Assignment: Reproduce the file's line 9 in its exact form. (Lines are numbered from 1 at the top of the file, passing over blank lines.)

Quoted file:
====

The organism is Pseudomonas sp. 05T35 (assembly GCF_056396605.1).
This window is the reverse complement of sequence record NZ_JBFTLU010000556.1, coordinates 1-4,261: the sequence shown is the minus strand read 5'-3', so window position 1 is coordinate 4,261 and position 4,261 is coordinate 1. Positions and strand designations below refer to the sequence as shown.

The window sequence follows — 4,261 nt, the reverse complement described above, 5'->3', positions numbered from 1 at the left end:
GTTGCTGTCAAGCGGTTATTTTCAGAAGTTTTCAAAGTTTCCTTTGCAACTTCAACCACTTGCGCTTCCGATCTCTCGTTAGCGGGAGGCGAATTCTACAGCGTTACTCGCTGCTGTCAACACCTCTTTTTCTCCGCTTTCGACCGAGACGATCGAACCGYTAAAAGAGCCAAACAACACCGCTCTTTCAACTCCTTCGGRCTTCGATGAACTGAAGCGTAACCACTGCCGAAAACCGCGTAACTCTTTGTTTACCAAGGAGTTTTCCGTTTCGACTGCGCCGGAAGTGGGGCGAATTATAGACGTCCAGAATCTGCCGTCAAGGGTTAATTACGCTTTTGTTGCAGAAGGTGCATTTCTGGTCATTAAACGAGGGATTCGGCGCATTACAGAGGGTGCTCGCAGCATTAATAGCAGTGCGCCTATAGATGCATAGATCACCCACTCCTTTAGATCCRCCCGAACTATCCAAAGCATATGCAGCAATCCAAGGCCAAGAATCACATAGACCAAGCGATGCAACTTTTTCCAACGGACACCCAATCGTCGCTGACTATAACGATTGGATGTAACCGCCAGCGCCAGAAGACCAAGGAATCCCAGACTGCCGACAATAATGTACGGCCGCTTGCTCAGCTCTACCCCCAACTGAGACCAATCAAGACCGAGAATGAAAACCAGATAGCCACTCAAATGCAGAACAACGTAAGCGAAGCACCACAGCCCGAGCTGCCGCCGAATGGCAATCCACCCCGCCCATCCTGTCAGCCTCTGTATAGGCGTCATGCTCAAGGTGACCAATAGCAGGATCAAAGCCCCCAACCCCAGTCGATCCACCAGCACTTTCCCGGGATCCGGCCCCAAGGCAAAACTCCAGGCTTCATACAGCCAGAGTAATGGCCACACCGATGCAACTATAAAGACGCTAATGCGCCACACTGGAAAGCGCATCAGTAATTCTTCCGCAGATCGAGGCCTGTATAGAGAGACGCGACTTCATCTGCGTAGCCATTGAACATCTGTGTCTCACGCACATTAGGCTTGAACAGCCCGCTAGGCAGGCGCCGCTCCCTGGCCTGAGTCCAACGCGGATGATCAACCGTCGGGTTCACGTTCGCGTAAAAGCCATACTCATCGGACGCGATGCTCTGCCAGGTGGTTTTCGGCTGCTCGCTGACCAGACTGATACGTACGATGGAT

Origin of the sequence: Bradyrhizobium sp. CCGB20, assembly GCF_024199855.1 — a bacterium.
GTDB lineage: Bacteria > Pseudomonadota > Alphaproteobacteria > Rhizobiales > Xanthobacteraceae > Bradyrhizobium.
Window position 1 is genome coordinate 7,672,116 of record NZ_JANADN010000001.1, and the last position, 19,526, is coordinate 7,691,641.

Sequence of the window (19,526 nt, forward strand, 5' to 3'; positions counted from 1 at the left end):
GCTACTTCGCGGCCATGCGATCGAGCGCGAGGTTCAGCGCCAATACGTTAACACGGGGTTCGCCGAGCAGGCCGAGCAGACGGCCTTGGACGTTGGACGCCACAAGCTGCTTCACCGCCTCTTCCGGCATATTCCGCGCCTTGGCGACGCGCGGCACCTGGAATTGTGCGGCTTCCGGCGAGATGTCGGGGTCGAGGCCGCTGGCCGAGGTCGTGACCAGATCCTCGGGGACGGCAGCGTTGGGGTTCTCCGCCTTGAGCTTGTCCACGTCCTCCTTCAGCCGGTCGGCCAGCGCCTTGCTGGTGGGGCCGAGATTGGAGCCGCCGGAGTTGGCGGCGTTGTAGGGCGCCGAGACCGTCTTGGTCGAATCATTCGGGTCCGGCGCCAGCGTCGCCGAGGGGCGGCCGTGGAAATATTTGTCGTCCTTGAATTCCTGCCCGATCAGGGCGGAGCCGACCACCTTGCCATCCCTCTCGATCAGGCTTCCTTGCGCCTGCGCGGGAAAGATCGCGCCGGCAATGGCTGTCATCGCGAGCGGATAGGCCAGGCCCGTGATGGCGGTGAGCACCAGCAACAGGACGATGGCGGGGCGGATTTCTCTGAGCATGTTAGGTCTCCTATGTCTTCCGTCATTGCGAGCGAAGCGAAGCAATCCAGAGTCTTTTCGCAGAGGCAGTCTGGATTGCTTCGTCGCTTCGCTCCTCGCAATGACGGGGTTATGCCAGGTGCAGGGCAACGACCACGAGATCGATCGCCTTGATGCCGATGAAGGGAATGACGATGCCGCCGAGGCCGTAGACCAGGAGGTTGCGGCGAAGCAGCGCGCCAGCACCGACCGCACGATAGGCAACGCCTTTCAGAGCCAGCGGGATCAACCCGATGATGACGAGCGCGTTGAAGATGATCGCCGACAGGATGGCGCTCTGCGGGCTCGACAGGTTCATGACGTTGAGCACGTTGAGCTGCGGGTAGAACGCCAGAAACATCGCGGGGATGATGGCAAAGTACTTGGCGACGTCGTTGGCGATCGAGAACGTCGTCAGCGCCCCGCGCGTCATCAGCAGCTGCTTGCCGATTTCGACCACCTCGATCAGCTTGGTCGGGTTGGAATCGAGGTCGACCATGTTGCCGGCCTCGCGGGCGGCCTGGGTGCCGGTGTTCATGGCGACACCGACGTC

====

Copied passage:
GCTACTTCGCGGCCATGCGATCGAGCGCGAGGTTCAGCGCCAATACGTTAACACGGGGTTCGCCGAGCAGGCCGAGCAGACGGCCTTGGACGTTGGACGCCACAAGCTGCTTCACCGCCTCTTCCGGCATATTCCGCGCCTTGGCGACGCGCGGCACCTGGAATTGTGCGGCTTCCGGCGAGATGTCGGGGTCGAGGCCGCTGGCCGAGGTCGTGACCAGATCCTCGGGGACGGCAGCGTTGGGGTTCTCCGCCTTGAGCTTGTCCACGTCCTCCTTCAGCCGGTCGGCCAGCGCCTTGCTGGTGGGGCCGAGATTGGAGCCGCCGGAGTTGGCGGCGTTGTAGGGCGCCGAGACCGTCTTGGTCGAATCATTCGGGTCCGGCGCCAGCGTCGCCGAGGGGCGGCCGTGGAAATATTTGTCGTCCTTGAATTCCTGCCCGATCAGGGCGGAGCCGACCACCTTGCCATCCCTCTCGATCAGGCTTCCTTGCGCCTGCGCGGGAAAGATCGCGCCGGCAATGGCTGTCATCGCGAGCGGATAGGCCAGGCCCGTGATGGCGGTGAGCACCAGCAACAGGACGATGGCGGGGCGGATTTCTCTGAGCATGTTAGGTCTCCTATGTCTTCCGTCATTGCGAGCGAAGCGAAGCAATCCAGAGTCTTTTCGCAGAGGCAGTCTGGATTGCTTCGTCGCTTCGCTCCTCGCAATGACGGGGTTATGCCAGGTGCAGGGCAACGACCACGAGATCGATCGCCTTGATGCCGATGAAGGGAATGACGATGCCGCCGAGGCCGTAGACCAGGAGGTTGCGGCGAAGCAGCGCGCCAGCACCGACCGCACGATAGGCAACGCCTTTCAGAGCCAGCGGGATCAACCCGATGATGACGAGCGCGTTGAAGATGATCGCCGACAGGATGGCGCTCTGCGGGCTCGACAGGTTCATGACGTTGAGCACGTTGAGCTGCGGGTAGAACGCCAGAAACATCGCGGGGATGATGGCAAAGTACTTGGCGACGTCGTTGGCGATCGAGAACGTCGTCAGCGCCCCGCGCGTCATCAGCAGCTGCTTGCCGATTTCGACCACCTCGATCAGCTTGGTCGGGTTGGAATCGAGGTCGACCATGTTGCCGGCCTCGCGGGCGGCCTGGGTGCCGGTGTTCATGGCGACACCGACGTC